First, establish the minimum viable product (MVP), which is a product with just enough features to satisfy early customers, and provide feedback for future product development.6,7 Do this by defining the problem you are trying to solve and making sure your solution (ie, your product) actually solves that problem, works consistently, and can be produced on a regular schedule.6,7 (See Veterinary Examples.)

Once your MVP is established, develop a strategic plan based on your answers to these questions:

  • How much money will I need to build the MVP?
  • How long will it take to produce the MVP?
  • How will I validate the success (or failure) of the MVP?
  • Whom do I need on my team?

These are tough questions, but many resources are available.

  • Find a mentor or advisor.  As the saying goes, “You can never have too many friends.” Do not be shy. Find someone who had a great idea and built a successful business and take him or her for coffee. Listen and learn.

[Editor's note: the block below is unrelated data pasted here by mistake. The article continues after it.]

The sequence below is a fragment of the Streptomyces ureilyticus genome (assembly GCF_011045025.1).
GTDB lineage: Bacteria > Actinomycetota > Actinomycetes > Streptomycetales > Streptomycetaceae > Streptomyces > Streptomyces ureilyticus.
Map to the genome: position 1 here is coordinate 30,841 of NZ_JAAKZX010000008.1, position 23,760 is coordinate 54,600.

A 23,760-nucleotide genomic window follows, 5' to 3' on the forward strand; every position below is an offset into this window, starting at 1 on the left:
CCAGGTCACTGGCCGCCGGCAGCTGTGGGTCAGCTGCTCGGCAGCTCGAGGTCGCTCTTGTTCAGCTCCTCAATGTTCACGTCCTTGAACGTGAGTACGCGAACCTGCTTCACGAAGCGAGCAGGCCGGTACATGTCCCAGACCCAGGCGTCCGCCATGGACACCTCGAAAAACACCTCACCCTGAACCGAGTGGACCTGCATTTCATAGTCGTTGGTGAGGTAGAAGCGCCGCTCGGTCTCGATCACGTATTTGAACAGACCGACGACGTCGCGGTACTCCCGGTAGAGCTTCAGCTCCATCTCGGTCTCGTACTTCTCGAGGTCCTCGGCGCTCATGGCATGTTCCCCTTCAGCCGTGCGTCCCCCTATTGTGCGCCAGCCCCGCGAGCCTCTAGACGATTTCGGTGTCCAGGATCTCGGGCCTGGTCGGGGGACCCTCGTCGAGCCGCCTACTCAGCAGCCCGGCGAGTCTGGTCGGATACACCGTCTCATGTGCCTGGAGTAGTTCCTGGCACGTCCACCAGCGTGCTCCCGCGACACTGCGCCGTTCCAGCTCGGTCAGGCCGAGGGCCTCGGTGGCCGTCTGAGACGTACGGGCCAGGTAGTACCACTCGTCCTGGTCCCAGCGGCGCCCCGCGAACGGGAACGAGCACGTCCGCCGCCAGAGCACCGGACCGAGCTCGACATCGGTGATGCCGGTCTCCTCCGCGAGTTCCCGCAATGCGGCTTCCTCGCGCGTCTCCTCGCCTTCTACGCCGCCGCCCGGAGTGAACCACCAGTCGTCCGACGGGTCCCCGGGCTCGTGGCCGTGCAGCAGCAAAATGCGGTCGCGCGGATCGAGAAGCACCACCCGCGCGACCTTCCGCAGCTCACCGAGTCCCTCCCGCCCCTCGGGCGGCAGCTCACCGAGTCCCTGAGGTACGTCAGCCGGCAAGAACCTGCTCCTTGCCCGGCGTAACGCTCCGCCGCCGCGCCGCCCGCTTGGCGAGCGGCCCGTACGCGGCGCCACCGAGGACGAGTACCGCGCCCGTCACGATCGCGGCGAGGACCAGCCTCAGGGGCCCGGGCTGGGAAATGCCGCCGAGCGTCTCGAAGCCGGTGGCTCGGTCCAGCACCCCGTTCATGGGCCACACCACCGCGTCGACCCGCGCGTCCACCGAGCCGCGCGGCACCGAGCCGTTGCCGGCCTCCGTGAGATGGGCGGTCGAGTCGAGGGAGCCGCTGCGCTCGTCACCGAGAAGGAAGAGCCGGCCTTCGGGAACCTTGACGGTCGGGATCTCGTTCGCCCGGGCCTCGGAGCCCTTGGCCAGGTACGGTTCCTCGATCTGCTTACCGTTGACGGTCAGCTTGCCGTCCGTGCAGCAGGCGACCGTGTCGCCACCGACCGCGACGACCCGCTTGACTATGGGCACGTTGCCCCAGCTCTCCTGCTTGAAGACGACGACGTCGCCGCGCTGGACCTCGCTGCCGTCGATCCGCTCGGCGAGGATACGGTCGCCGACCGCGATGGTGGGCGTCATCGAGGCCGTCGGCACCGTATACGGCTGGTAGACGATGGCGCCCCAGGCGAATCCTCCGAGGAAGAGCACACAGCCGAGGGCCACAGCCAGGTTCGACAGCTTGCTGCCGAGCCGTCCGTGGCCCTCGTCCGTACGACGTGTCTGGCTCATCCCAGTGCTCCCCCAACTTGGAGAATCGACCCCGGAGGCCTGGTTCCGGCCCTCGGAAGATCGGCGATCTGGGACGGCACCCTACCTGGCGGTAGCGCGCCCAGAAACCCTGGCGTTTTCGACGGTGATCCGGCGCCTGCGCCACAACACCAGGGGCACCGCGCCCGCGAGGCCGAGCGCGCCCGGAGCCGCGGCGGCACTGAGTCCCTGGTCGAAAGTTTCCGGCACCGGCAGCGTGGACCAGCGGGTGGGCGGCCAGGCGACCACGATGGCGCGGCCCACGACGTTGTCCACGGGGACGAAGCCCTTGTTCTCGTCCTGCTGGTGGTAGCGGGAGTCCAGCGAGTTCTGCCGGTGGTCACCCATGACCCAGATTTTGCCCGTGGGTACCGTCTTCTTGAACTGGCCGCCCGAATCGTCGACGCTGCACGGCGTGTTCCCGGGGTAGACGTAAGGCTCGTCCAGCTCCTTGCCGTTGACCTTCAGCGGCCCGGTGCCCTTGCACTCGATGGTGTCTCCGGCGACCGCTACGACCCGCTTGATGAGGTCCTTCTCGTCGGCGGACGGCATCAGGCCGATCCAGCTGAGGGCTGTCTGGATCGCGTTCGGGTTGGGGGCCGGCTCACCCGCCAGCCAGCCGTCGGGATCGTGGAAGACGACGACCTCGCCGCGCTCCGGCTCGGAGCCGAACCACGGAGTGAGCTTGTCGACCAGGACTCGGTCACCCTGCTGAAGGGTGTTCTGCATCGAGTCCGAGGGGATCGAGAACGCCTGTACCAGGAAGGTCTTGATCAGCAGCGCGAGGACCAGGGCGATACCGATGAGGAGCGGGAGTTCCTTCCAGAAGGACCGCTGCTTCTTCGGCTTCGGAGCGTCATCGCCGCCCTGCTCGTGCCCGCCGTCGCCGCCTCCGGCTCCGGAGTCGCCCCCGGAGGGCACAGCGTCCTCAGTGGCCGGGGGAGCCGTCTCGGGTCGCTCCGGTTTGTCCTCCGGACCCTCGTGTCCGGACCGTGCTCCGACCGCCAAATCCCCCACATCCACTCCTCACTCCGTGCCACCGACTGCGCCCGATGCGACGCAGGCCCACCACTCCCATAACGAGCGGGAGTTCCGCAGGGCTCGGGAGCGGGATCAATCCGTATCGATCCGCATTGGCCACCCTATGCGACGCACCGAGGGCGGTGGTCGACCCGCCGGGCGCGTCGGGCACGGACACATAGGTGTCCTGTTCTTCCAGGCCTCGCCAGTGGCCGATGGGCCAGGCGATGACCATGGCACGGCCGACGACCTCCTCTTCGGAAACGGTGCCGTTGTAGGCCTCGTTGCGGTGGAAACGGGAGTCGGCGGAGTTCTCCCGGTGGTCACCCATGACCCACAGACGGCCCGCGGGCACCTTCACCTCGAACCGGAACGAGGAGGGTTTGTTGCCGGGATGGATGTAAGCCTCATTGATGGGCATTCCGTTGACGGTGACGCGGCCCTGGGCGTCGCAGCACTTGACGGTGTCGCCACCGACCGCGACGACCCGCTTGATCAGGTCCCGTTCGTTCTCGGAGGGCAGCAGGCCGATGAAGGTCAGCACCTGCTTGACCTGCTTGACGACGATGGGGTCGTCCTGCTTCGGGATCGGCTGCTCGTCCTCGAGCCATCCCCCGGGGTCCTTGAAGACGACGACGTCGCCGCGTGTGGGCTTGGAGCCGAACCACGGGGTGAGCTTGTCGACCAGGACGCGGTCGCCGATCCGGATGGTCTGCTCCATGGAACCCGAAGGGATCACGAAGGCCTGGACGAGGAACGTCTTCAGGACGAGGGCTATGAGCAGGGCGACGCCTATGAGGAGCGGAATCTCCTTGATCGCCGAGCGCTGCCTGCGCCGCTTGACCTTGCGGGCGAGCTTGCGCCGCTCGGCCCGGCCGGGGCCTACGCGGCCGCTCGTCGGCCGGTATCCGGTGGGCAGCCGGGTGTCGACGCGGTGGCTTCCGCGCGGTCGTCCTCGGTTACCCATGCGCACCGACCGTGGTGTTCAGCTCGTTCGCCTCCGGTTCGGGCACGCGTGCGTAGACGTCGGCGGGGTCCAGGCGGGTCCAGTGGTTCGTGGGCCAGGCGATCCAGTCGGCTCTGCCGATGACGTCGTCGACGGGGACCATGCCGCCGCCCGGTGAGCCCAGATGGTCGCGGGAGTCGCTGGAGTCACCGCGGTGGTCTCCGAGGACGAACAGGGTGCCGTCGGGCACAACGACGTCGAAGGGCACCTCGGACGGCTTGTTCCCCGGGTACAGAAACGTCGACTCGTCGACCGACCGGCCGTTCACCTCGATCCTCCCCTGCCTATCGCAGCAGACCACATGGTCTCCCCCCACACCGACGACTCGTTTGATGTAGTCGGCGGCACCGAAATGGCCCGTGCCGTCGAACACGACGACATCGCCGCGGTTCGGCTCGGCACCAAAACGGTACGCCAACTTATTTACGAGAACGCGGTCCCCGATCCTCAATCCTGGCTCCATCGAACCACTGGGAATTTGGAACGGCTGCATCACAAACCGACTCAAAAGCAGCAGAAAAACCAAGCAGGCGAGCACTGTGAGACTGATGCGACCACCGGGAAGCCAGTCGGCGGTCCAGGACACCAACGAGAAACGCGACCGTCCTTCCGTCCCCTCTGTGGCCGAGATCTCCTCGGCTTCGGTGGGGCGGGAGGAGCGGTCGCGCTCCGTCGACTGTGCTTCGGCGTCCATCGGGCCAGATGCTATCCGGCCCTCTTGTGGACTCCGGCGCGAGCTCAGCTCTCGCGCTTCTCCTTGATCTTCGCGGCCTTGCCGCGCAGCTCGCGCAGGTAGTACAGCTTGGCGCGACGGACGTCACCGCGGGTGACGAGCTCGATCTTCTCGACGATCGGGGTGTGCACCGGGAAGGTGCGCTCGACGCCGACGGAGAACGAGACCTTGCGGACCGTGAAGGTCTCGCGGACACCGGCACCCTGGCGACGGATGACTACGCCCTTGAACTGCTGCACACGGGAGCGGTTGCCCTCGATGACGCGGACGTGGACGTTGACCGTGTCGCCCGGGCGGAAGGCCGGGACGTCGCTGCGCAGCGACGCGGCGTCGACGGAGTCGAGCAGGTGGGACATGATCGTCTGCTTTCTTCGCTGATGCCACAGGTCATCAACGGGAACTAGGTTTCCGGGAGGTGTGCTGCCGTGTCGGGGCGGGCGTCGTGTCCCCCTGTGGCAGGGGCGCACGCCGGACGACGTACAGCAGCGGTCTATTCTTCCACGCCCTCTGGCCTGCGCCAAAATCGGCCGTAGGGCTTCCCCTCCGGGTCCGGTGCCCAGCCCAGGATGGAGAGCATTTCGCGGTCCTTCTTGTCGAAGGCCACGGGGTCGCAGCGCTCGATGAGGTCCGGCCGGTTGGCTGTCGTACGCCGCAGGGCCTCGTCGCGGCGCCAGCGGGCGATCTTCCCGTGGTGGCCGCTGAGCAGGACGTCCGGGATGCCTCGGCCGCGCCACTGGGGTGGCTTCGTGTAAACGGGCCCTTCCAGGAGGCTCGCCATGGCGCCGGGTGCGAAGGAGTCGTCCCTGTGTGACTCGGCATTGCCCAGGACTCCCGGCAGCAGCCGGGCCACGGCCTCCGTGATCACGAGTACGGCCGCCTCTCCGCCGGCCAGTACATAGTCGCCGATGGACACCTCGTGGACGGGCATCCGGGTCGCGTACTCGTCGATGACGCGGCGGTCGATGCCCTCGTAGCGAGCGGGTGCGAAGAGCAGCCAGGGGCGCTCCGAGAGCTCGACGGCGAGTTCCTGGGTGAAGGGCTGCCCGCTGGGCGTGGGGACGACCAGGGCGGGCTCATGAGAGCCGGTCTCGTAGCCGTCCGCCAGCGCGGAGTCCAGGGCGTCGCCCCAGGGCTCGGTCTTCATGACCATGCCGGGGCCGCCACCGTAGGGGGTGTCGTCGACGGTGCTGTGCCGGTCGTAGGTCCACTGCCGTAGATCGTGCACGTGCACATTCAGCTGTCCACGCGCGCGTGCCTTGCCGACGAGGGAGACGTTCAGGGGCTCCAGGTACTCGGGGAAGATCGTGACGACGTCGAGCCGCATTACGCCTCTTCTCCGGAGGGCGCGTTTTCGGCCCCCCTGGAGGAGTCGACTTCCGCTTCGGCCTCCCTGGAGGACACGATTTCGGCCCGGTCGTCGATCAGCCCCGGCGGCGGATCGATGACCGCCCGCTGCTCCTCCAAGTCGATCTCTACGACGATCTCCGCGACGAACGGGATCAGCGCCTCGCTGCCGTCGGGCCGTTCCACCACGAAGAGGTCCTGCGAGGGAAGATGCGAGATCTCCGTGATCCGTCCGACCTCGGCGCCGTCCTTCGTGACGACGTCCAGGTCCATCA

• Apply to a startup incubator, which is a startup boot camp whose sole purpose is to help entrepreneurs grow their business. Nonprofit organizations and business schools generally offer startup boot camps. 
  • Attend workshops. (See Resources.)
  • Read and listen to books, blogs, and amazing podcasts. (See Resources.)

Veterinary Examples

Minimum Viable Product

  • The Problem: Head wraps used for dogs with aural hematomas fall off.
  • The Solution: A wrap that stays put.
  • Minimum Requirements: The new wrap would have to stay on the dog’s head and be washable and individually packaged to be viable.
  • The Process: Release an initial version, quickly gather feedback from veterinarians and pet owners, and improve the product based on the feedback. Repeat this cycle over and over so that the product continues to improve as the business grows.
  • Product Example: No Flap Ear Wrap,8 which is now available from a number of online retailers.

Validated Learning*